Psychological trauma occurs when it is not possible to process a situation with one’s usual, everyday coping mechanisms, leaving the individual in fear for his life or sanity. Trauma can be due to violence, helplessness, physical pain, illness, grief, or physical, verbal, or emotional abuse.
While we recover from setbacks every day, the effects of trauma linger long after the traumatic event has passed. The memory of the trauma instigates physical and emotional symptoms — like aftershocks — that can baffle and frustrate the individual, sometimes re-traumatizing them all over again. Moreover, stressors that were easily managed in the past may now seem far more challenging. Symptoms of post-traumatic stress might include nightmares, flashbacks, and changes in mood or affections.
The Problems Trauma Causes
Scientists have long known that trauma has a lasting effect on the brain, including the amygdala, the hippocampus, and the prefrontal cortex, three adjacent areas of the brain that govern memory and the panic response, and sometimes referred to collectively as the limbic system. Trauma can even have epigenetic effects — that is, turn genes on and off — especially in cases of early childhood trauma.
The amygdala is responsible for fear and the startle response. While we don’t enjoy the feeling of anxiety, it is the amygdala’s job to respond to dangerous and threatening situations. It activates the corticotrophin-releasing hormone (CRH), which eventually leads to the production of cortisol. The amygdala is also responsible for “flashbulb memory,” the intensely vivid memories that form when emotions run high. In post-traumatic stress, the activity of the amygdala increases dramatically.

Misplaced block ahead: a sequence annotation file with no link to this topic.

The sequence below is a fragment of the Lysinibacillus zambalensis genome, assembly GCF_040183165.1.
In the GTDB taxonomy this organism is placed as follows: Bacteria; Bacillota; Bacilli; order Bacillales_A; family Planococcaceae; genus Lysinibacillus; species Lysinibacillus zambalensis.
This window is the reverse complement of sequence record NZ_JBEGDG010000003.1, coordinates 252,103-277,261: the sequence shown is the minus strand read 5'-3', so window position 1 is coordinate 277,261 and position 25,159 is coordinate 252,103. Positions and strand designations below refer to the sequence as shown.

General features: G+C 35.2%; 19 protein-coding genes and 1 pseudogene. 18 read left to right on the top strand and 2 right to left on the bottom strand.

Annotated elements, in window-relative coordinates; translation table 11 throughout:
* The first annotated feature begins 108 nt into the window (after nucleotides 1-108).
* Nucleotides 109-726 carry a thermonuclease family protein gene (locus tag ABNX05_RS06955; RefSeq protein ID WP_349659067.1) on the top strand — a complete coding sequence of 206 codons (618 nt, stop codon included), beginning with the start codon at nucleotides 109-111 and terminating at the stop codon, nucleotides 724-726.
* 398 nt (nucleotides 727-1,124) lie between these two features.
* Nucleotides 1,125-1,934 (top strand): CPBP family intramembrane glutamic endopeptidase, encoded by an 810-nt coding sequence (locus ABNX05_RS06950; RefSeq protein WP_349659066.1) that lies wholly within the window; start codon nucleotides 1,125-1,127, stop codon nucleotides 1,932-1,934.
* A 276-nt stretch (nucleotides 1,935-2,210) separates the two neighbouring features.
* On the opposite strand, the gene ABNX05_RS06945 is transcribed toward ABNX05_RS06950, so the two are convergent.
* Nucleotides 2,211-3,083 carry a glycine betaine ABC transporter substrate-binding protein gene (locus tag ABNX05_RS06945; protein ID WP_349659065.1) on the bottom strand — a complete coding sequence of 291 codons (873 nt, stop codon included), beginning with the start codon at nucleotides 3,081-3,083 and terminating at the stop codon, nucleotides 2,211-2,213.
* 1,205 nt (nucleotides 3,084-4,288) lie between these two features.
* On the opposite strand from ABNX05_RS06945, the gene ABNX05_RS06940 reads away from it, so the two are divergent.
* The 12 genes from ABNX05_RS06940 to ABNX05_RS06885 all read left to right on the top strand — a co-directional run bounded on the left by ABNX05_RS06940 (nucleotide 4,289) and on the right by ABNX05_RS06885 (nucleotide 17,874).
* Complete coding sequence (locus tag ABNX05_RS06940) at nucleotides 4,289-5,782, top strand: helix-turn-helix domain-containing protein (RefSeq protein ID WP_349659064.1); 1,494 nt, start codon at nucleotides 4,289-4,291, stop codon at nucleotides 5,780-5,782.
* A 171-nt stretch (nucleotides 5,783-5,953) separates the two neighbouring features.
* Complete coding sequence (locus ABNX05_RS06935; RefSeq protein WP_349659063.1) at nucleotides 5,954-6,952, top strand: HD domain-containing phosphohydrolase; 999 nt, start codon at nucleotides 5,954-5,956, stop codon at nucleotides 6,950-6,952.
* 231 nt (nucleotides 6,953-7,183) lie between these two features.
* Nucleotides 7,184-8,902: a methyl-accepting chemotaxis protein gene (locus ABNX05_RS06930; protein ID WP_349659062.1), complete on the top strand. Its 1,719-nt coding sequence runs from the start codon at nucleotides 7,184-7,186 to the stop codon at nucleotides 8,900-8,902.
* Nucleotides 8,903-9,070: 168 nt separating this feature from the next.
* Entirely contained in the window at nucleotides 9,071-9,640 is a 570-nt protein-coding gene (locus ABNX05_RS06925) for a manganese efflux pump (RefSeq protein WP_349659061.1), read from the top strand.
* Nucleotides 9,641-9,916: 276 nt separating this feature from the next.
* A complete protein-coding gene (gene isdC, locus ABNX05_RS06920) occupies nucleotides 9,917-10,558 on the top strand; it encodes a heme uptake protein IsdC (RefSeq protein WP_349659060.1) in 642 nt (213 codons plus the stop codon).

A 2015 study found that repeated exposure to a predator created an increase in activity as well as an increased sensitivity for adrenaline in the amygdala (Rajbhandari et al., 2015).
The prefrontal cortex is responsible for regulating emotions that come from the amygdala. In patients who have experienced trauma, this part of the brain can decrease in size and functionality. Blood flow to the left side of the prefrontal cortex can slow; this part of the brain helps to control language and memory. In post-traumatic stress, many have problems with word retrieval and experience “brain fog.” Meanwhile, blood flow to the right side of the prefrontal cortex increases, rendering emotional responses more intense.
The hippocampus is responsible primarily for long-term memory and spatial navigation; part of the role of the hippocampus is to help the individual discern between past events stored in the memory, and the present.
In post-traumatic stress, the hippocampus decreases in size and functionality. As a result, individuals with PTSD, or post-traumatic stress disorder, may experience flashbacks in which a memory has the same emotional resonance as though it were occurring in the present. This is the body’s attempt to ensure that the individual remains vigilant. Unfortunately, it’s impossible to inform the body that the danger is well and truly past!